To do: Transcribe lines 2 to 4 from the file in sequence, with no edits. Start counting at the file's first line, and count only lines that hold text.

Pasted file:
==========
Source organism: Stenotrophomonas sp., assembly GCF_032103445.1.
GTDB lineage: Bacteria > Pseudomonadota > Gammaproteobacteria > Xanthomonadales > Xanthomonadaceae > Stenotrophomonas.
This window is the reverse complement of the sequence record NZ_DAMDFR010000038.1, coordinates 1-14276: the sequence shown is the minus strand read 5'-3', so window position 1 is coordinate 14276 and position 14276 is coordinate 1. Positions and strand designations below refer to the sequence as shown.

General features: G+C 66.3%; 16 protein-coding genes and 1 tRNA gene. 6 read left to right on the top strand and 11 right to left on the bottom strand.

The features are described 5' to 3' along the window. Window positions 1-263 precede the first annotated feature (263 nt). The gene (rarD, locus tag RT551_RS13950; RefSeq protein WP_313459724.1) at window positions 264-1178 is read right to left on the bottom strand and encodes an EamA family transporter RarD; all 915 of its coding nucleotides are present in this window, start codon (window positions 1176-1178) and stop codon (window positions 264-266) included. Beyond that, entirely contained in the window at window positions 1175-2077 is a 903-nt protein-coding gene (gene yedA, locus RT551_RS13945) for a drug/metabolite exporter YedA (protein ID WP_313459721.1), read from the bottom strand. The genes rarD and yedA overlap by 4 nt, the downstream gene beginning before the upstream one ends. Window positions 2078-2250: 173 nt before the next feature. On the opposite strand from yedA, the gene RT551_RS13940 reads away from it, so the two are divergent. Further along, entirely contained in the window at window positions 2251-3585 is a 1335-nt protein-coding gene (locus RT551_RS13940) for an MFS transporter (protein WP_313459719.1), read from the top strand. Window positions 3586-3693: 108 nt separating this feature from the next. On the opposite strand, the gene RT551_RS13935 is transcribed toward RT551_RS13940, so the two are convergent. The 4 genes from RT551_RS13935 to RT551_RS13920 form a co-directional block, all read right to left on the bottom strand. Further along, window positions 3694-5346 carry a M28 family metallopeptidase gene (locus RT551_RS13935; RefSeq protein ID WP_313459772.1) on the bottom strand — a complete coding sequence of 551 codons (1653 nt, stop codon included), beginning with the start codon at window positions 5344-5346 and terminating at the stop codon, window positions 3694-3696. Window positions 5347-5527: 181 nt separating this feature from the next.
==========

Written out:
GTDB lineage: Bacteria > Pseudomonadota > Gammaproteobacteria > Xanthomonadales > Xanthomonadaceae > Stenotrophomonas.
This window is the reverse complement of the sequence record NZ_DAMDFR010000038.1, coordinates 1-14276: the sequence shown is the minus strand read 5'-3', so window position 1 is coordinate 14276 and position 14276 is coordinate 1. Positions and strand designations below refer to the sequence as shown.

General features: G+C 66.3%; 16 protein-coding genes and 1 tRNA gene. 6 read left to right on the top strand and 11 right to left on the bottom strand.